Showbizreporting's Blog

June 1, 2009

A message from Doug Allen to SAG members

Filed under: Entertainment — showbizreporting @ 11:45 pm

Dear Member:

The Screen Actors Guild National Executive Committee voted to authorize Screen Actors Guild to undertake a campaign to encourage SAG members who are dual card holders to vote NO on the ballot for the AFTRA Prime Time Television tentative agreement.

I want you to know why, as SAG’s Chief Negotiator, I strongly endorse our campaign for a NO vote.

First, a NO vote does not mean a strike.

In fact, it makes a strike less likely because it will send the clear signal that working actors aren’t satisfied with the AFTRA deal and, to get a deal, management will have to do better. It gives us more leverage not less at the negotiating table and makes it less likely we would have to consider the ultimate leverage of a strike. Any sane union leader wants to avoid a strike if at all possible.

This is all about SAG’s negotiations, not the internal operations of AFTRA. We are not interfering in their internal affairs. Not when our negotiations cover the same actors, same networks and studios, ¬same producers, same jobs and not when we represent over 90% of the shows in primetime and pay TV and 100% of movies. The only reason this issue exists is because AFTRA walked away from our joint bargaining relationship and then didn’t finish the job.
tions cover the
SAG members three-year earnings under the TV/Theatrical contracts exceeded $4 billion. AFTRA members three-year earnings under this contract were less than $40 million. But if the AFTRA deal is ratified, the AMPTP will regard that as a signal from SAG members who are dual card holders that we are done with negotiations and that the AFTRA deal is enough. That is why a NO vote is so important.

The AFTRA deal falls far short of “good enough”. It doesn’t achieve most of the priorities we established in our joint SAG/AFTRA Wages and Working Conditions meetings across the country with hundreds of working actors.

The AFTRA Deal:

* Allows non-union new media production.
* Doesn’t put enough new money in working actors pockets or increase pension/health contributions enough and doesn’t include an increase for mileage.
* Doesn’t provide enough protection to actors negotiating clip consent in the future.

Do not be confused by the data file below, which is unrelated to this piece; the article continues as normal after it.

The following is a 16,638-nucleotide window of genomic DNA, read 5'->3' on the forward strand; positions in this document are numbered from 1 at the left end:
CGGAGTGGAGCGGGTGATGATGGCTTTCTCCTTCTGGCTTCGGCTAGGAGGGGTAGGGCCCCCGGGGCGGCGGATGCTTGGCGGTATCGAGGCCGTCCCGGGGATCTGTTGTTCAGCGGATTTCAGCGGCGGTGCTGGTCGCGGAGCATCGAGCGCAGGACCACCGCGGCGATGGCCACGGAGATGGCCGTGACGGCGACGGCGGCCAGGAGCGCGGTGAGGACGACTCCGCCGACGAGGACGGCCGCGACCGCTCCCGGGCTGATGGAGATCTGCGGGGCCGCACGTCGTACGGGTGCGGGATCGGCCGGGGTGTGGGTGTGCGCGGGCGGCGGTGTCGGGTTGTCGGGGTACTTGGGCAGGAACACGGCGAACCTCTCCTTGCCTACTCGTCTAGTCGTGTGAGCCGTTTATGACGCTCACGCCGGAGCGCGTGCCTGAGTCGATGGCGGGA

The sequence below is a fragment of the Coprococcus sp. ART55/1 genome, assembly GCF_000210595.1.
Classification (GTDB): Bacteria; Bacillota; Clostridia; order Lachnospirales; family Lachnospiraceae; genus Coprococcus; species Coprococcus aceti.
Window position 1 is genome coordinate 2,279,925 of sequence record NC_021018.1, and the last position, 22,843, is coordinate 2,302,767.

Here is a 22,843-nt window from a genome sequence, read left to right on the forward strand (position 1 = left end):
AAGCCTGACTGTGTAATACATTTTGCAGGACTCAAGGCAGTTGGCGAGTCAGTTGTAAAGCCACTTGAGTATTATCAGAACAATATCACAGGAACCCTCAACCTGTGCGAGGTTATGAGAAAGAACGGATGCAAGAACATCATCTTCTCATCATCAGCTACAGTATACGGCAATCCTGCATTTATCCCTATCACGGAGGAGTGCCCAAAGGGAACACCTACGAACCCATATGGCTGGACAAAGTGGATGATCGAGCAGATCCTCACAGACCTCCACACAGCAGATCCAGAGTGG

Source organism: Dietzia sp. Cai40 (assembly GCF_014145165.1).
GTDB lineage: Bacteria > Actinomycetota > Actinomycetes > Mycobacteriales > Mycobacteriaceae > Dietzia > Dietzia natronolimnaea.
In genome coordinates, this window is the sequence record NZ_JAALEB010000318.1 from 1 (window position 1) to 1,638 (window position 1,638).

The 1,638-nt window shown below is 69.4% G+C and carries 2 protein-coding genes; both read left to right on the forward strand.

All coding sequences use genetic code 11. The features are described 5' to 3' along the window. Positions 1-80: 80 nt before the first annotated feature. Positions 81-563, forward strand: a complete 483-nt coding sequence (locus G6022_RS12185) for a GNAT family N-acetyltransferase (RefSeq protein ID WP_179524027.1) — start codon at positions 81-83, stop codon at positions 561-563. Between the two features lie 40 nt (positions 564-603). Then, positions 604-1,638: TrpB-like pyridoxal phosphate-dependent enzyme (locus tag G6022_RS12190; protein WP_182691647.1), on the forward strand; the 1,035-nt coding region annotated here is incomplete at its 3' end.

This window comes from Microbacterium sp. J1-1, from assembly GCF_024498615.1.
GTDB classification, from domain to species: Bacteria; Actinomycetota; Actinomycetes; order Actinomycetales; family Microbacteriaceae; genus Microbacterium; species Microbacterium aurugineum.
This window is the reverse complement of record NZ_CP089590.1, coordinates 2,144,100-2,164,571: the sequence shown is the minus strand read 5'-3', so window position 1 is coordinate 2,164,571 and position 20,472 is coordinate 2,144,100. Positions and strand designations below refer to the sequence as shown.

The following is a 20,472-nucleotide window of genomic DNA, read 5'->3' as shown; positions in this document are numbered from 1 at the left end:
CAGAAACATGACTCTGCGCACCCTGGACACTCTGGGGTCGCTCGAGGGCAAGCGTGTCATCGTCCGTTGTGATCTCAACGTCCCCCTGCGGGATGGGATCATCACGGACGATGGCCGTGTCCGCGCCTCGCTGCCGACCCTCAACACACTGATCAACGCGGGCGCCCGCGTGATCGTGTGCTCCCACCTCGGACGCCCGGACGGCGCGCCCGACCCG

* Provides no increases in DVD residuals.
* Provides no protection from product integration abuses.
* Doesn’t protect collectively bargained force majeure protections.
* Eliminates most residuals for reruns of productions made for new media.

Most importantly, the AFTRA deal allows our signatory employers to produce programming made for new media entirely non-union. The AFTRA deal would pay no residuals for almost all made for new media programming when rerun on new media. Even if SAG overcomes the non-union/no residuals problems and negotiates a better contract, AFTRA’s contract won’t be upgraded with these improvements. AFTRA has no “me too” favored nations clause for improvements, other than for force majeure and exhibition windows. This would set up AFTRA as the cheaper, more producer-friendly alternative in new media. When unions compete with different contract terms, actors lose. It starts a race to the bottom that SAG doesn’t want to win.

AFTRA claims that a “sunset clause” in the deal will provide the opportunity to fix any problems in three-years. Who thinks that the same employers who have refused to improve the unfair home video/DVD formula for over 20 years, will jump at the chance to put new media residuals back in place after they have eliminated them? Or agree to all union productions when they have produced non-union under the same contract? If programming rerun on ABC pays residuals but programming rerun on doesn’t, where do you think original scripted programming will quickly migrate?

For all of these reasons, I urge you to vote NO on the AFTRA deal. I do so without any personal or institutional hostility to AFTRA members or leadership. A No vote is not an attack on AFTRA. It is simply a recognition that these negotiations should conclude with a contract that is fair for actors and, one that all actors can support.

Please feel free to respond to with your thoughts and suggestions.

In solidarity,

Doug Allen



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